After he sold Štampa, Šarić started buying privatized companies and hotels in Serbia, through an offshore company, Mateniko LLC, which is registered in the U.S. state of Delaware. Company records kept in the Serbian business register show that, as he did with the Bokan family, Šarić bought property from influential people who had financial or legal problems. The list included Antun Stanaj, arrested in 2007 and now on trial for cigarette smuggling; Mile Jerković, convicted of cigarette smuggling, and Subotić.
Šarić sent a letter to the special state prosecutor in Belgrade at the end of June in which he cited the business deal with WAZ as proof he earned his money legally.
“Just from one job between my company and one famous German company,” he wrote, “I got €30 million on my account.” Šarić said his property was registered and legal, but that everything had been stolen by the state. He wrote nothing about where the money he used to buy Štampa from Bokan’s daughters had come from.
Representatives of WAZ said they could not confirm the €30 million sales figure because it is against company policy.
Šarić’s interest in media companies
Štampa is not the only media-related company in which Darko Šarić or his close associates invested, according to records in the Serbian and Montenegrin business register agencies.
Nebojša Jestrović, named by police as Šarić’s financier and money launderer, in buying privatized companies in Serbia, was named head of the board of directors in a competitive news distribution company, Futura Plus, in March 2009. Serbian authorities saw this as buying the company from Stanko Subotić, who controlled Futura. Prosecutors are investigating this business relationship.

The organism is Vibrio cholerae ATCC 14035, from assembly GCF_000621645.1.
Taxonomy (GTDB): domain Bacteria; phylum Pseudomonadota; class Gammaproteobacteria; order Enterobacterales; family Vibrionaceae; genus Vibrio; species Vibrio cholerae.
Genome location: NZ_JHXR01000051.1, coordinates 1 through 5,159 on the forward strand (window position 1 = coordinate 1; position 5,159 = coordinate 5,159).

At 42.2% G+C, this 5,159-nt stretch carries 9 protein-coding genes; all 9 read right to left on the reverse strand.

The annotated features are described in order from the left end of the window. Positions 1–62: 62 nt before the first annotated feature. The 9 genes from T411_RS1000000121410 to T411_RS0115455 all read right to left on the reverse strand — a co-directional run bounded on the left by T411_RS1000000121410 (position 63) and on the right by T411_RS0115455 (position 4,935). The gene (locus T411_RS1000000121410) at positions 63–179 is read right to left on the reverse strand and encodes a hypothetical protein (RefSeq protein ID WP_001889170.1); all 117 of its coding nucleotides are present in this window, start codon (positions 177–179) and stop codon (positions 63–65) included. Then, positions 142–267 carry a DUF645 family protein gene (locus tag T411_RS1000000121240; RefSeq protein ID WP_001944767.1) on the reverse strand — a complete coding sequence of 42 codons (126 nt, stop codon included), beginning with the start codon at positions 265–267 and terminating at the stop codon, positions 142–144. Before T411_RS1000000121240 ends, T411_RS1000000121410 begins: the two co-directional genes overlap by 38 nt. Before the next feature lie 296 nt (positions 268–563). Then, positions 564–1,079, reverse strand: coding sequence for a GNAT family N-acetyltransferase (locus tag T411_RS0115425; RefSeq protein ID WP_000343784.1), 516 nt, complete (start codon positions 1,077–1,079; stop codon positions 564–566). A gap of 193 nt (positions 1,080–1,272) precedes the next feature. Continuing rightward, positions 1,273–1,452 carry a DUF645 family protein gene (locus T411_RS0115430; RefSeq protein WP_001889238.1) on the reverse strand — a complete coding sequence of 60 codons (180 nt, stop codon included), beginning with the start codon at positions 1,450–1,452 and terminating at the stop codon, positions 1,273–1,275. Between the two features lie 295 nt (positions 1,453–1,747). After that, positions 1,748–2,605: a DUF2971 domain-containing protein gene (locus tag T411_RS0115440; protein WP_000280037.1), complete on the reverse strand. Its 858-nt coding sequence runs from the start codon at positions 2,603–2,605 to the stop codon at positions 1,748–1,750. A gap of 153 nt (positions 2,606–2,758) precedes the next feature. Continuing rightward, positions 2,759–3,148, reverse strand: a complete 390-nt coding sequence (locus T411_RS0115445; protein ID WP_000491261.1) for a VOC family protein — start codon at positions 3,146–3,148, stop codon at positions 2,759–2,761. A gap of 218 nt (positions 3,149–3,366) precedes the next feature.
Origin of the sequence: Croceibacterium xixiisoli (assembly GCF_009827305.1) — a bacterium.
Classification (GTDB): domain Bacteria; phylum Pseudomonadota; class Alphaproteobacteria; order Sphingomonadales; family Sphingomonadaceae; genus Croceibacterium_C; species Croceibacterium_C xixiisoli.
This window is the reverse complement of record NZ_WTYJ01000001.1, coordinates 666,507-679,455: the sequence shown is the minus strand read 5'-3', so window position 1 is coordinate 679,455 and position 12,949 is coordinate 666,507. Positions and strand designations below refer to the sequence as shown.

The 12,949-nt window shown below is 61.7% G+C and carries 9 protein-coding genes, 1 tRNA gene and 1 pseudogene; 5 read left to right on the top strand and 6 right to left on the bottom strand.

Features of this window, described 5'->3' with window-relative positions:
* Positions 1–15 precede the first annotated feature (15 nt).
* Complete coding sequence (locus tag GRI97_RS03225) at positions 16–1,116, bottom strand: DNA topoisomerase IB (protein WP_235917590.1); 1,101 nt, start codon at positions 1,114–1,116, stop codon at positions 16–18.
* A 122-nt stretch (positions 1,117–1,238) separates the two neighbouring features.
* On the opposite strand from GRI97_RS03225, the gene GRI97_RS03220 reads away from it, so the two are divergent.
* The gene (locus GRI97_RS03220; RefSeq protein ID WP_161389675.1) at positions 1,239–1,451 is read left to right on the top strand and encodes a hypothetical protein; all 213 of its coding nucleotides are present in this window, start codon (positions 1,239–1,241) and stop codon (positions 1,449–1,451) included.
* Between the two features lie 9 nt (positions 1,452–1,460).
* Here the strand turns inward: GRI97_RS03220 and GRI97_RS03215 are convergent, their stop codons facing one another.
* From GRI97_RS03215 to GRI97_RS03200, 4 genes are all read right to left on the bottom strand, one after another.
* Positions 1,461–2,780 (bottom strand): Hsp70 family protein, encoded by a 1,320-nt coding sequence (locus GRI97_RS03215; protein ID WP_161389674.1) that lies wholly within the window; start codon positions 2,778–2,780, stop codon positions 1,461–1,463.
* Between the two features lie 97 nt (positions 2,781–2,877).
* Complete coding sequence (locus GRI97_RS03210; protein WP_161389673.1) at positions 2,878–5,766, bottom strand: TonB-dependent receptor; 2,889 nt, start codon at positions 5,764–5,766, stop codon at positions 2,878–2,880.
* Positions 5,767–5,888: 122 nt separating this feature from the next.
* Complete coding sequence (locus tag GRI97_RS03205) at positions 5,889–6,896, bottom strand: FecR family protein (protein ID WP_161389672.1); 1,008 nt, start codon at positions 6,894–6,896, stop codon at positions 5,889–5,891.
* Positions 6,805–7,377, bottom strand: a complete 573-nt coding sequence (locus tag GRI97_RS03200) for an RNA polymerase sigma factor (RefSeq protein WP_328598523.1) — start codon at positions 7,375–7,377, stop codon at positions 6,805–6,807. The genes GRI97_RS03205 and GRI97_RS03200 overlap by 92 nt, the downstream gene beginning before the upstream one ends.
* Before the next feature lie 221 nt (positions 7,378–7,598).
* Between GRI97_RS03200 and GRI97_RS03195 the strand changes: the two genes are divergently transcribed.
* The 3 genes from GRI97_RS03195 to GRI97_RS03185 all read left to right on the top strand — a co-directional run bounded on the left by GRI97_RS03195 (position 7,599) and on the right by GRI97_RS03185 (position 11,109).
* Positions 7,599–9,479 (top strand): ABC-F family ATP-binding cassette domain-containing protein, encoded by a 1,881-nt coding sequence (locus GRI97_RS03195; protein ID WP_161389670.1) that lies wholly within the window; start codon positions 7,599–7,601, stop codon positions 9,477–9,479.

In 2009 Šarić’s Mat company, controlled construction and a chain of petrol stations and dominated the economic lifeof his hometown Pljevlja, His associates Jovica Lončar, Mrdak Miro and Goran Soković held about 4.6 percent of the shares in the influential Montenegrin daily Pobjeda, which is majority owned by the state.
In Serbia, model Svetlana Šarić, the wife of Darko’s brother Duško, together with Naike Bokan established Code magazine in June last year. The magazine covered high society, and stopped publishing soon after the investigations of Šarić and his associates became public.
Two printing companies are linked to the Šarić and his group. These are the BMG-MN printing company and MN Printing, founded in Belgrade in 2005 and 2006. They are owned by Nebojša Joksić and Miloš Nikolić, both indicted April 12 as members of Šarić criminal organization involved in trafficking cocaine. MN Printing was qualified two years ago to print editions of the Serbian State Company of Textbooks.